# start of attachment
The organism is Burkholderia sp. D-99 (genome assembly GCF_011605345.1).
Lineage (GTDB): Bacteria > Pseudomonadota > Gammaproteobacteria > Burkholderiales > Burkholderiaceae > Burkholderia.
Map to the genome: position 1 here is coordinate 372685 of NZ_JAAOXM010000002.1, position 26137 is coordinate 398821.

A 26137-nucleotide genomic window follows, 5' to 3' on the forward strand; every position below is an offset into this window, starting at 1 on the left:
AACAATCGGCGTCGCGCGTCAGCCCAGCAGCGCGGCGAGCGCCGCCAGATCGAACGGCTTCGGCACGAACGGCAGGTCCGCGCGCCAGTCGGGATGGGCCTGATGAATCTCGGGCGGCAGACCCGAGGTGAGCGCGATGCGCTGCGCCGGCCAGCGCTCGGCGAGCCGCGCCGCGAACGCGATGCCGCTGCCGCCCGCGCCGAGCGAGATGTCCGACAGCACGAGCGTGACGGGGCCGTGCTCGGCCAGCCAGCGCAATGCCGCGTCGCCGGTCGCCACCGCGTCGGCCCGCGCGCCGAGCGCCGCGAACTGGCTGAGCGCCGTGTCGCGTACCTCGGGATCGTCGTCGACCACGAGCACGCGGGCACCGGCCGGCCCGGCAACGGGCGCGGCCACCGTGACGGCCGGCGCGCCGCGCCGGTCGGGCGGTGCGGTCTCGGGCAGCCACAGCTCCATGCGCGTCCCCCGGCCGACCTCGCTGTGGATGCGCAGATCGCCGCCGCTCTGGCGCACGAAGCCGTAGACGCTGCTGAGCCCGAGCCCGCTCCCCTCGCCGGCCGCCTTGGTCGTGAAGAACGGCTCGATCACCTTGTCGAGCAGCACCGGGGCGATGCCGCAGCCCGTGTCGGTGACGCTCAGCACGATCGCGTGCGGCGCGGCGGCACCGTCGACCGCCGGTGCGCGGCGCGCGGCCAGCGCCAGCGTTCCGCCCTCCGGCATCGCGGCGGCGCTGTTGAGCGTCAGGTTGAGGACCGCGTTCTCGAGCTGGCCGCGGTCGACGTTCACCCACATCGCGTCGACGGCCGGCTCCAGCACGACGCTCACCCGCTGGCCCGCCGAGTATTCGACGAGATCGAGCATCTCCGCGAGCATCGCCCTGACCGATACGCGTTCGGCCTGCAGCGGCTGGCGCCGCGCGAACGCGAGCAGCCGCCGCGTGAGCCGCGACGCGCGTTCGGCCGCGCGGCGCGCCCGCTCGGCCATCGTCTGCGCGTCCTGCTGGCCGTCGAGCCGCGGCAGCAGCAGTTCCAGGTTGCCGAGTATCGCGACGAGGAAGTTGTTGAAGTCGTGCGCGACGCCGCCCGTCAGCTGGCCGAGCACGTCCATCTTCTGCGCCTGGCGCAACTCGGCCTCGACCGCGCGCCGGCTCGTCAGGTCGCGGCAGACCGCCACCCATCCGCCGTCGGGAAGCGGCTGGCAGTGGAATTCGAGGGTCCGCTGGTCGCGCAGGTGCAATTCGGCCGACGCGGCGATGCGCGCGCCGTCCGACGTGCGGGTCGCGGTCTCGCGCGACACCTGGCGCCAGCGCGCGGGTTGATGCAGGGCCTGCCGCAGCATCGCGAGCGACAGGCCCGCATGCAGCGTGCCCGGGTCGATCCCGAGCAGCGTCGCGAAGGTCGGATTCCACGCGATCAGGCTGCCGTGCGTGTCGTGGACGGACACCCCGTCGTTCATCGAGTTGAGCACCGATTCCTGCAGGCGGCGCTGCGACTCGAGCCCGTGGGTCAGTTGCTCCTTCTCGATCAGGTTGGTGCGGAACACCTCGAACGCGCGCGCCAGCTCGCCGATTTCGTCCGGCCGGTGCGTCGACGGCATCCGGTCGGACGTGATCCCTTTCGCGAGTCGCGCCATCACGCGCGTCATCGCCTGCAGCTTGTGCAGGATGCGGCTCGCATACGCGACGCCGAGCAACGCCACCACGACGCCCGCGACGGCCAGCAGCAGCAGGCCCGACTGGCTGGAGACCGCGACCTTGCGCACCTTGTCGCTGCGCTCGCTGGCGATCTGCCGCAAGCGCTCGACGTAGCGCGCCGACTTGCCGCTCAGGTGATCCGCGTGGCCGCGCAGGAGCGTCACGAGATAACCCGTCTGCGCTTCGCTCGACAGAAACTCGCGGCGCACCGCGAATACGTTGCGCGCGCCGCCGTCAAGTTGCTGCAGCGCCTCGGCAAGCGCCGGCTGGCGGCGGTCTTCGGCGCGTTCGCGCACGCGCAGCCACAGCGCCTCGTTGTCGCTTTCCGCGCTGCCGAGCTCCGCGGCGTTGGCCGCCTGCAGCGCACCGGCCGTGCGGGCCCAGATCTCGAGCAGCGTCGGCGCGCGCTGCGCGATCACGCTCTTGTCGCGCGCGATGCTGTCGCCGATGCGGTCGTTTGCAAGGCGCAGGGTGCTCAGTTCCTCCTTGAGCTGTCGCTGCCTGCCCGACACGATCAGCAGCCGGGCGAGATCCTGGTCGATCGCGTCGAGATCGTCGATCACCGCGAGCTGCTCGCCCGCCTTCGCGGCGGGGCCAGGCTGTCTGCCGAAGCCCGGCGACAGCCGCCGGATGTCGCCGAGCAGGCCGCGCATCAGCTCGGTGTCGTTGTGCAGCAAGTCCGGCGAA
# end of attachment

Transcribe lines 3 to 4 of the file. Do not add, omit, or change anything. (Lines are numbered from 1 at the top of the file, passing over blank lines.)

Map to the genome: position 1 here is coordinate 372685 of NZ_JAAOXM010000002.1, position 26137 is coordinate 398821.

A 26137-nucleotide genomic window follows, 5' to 3' on the forward strand; every position below is an offset into this window, starting at 1 on the left: